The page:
Funding such a project requires money simply for the land needed, the soil, seeds, and some general gardening tools to be used by all members of the community. This will require only minimal amounts of money, since some local businesses may be willing to donate their goods to aid their community. A gardening center may donate seeds and tools, while some farming agencies may donate topsoil or other kinds of gardening soil to the project. Vermiculture (a method of composting fruit and vegetable waste using earthworms) is proving to be an inexpensive and easy way to create high-quality organic fertilizer. It is also helping improve the local environment by ensuring that all the produce and foliage grown is completely natural and free of any artificial fertilizers.
A community garden also improves the appearance of neighborhoods and adds value to surrounding housing. This can lead to an increase of property value that will benefit the real estate companies centered in urban developments. People will benefit mentally possessing the ability to look out their window, with a view of their own community garden in plain sight.
The cultivation of an urban garden will also reduce the rate of crime in that neighborhood. With more time invested in nourishing and caring for the elements of the garden, less time will be spent participating in the illegal actions that run rampant through our city. Police officers will not be required to patrol problem areas; simply because those areas may not be such a problem any more. It may, in fact, also encourage those on the police force to become more involved in their community by contributing to the garden.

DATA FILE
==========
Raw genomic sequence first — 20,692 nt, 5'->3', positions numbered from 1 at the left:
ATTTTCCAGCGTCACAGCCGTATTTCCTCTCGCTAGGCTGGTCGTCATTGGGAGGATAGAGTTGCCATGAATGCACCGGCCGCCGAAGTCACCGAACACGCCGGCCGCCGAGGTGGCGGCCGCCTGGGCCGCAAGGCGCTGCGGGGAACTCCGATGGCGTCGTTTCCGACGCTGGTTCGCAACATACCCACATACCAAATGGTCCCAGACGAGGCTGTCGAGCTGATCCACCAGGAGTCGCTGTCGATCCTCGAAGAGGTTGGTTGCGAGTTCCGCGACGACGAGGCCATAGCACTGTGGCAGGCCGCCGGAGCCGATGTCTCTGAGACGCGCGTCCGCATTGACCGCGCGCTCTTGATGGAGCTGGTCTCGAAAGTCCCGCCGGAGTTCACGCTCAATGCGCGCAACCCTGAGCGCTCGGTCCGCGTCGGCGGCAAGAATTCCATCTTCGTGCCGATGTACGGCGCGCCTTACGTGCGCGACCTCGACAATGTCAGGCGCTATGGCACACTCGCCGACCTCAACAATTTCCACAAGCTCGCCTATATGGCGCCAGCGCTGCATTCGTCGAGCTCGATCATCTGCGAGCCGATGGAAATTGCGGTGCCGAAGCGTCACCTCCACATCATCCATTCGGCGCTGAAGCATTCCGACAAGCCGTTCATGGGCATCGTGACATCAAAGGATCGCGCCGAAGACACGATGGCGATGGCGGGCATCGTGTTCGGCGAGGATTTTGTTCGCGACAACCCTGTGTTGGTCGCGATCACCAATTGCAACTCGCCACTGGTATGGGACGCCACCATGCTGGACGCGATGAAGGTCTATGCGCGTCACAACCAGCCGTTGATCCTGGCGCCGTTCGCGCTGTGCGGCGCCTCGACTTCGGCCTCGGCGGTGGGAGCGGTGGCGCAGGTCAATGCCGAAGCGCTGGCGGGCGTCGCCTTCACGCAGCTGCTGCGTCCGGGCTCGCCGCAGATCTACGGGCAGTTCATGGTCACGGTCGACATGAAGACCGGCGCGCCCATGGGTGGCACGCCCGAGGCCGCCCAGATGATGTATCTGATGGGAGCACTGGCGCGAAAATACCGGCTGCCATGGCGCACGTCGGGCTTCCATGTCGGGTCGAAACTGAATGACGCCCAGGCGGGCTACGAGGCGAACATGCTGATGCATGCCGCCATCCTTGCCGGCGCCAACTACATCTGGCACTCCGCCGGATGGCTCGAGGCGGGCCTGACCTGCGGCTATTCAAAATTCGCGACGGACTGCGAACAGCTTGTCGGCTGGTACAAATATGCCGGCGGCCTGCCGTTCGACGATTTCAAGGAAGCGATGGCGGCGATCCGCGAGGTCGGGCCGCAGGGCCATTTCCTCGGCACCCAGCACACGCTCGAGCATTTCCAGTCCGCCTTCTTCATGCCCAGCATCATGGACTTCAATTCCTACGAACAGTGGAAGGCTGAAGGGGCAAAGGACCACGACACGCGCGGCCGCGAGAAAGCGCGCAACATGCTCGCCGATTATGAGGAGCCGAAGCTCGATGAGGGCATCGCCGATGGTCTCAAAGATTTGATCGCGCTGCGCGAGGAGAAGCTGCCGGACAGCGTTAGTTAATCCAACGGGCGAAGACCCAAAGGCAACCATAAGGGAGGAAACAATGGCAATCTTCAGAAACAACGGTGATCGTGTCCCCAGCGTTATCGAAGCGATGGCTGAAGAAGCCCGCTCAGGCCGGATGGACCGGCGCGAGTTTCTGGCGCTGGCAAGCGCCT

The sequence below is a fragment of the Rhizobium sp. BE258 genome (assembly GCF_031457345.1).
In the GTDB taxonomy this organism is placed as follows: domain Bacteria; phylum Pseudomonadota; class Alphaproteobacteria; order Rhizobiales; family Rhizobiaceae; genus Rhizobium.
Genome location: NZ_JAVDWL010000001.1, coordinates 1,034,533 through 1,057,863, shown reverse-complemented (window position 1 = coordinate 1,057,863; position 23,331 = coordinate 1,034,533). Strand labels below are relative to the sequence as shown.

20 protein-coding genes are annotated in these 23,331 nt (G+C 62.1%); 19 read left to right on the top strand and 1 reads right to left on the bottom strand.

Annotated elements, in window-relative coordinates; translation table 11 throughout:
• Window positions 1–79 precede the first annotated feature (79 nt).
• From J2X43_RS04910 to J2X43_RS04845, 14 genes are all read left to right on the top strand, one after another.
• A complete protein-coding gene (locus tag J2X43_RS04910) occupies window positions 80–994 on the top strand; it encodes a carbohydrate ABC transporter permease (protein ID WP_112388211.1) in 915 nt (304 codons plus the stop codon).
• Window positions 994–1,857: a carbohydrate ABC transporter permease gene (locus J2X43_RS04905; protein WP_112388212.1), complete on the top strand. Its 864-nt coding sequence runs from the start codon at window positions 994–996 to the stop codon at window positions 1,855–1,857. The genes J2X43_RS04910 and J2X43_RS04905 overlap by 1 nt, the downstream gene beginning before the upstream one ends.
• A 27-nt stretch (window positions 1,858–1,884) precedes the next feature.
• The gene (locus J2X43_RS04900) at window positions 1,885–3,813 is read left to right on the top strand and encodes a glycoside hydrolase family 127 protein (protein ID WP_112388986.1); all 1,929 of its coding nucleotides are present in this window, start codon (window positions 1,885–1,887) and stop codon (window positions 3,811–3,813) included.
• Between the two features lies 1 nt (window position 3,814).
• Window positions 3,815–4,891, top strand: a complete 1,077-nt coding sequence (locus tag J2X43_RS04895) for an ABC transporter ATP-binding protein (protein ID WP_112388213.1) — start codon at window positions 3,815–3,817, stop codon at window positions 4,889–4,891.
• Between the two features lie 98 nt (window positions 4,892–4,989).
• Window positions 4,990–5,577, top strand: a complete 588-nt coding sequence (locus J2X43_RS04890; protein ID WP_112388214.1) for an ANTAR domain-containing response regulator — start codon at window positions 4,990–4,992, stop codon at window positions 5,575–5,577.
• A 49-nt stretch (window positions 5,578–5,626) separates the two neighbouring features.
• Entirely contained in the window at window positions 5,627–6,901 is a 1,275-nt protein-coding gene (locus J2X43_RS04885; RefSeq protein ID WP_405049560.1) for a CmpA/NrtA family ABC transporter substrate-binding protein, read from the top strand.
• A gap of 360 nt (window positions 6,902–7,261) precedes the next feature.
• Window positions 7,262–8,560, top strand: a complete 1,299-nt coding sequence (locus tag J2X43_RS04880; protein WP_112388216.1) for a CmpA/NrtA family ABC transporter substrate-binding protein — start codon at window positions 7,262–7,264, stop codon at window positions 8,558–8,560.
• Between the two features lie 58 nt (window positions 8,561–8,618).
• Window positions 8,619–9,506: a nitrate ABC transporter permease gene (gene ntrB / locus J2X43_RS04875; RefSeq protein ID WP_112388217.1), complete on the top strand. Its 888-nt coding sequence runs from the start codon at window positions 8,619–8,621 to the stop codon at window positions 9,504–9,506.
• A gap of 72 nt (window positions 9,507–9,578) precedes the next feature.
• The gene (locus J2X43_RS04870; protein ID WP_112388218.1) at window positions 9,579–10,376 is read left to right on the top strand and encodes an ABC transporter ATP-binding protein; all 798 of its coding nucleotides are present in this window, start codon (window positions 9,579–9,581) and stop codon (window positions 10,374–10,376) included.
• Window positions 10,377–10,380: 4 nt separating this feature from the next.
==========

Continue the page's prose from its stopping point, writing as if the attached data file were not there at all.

Such natural areas promote livability and vitality of communities. Recreational opportunities, good air and water quality, and scenic beauty will attract new residents, families, and tourism. Most of the city or state parks are too far a distance to be traveled by those living deep in the city. A nearby garden, having been planted with some shade or fruit trees, could provide the rest and relaxation a person might need. A chance to unwind, meditate, or contemplate one's thoughts can be found sitting on a bench in one of these gardens, while young children can play or learn how to make their own plants grow.
Generating and attaining publicity is a big boost for a garden project. It helps improve public relations and builds support from other organizations, corporations, businesses, and government bodies. Some organizations or corporations may decide to help finance the development of an urban garden in hopes of gaining some support from other businesses. Although this may sound a bit sneaky, it is beneficial for both parties. Politicians supporting an urban garden may also gain support from the members of the community during an election period; again, making the project beneficial for both parties.
But perhaps the most significant benefit of community gardening is providing a piece of land for people to call their own, at least for a season, for those who own no land. There are many individuals who own nothing. The car they drive --if they have one-- is still under a lease and being paid off. The building they live in; they must pay a rental fee. In a community garden, there can be a special tract of land that is their own. An unspoken agreement passes between the other members of the neighborhood, and that individual can finally lay a claim on something. A community garden could be one of the most important things the government of Baltimore City could do for itself. Lives could be changed for the better, living conditions improved, lessons learned, and memories made in a sanctuary where individuals share a common bond to care for and cultivate life.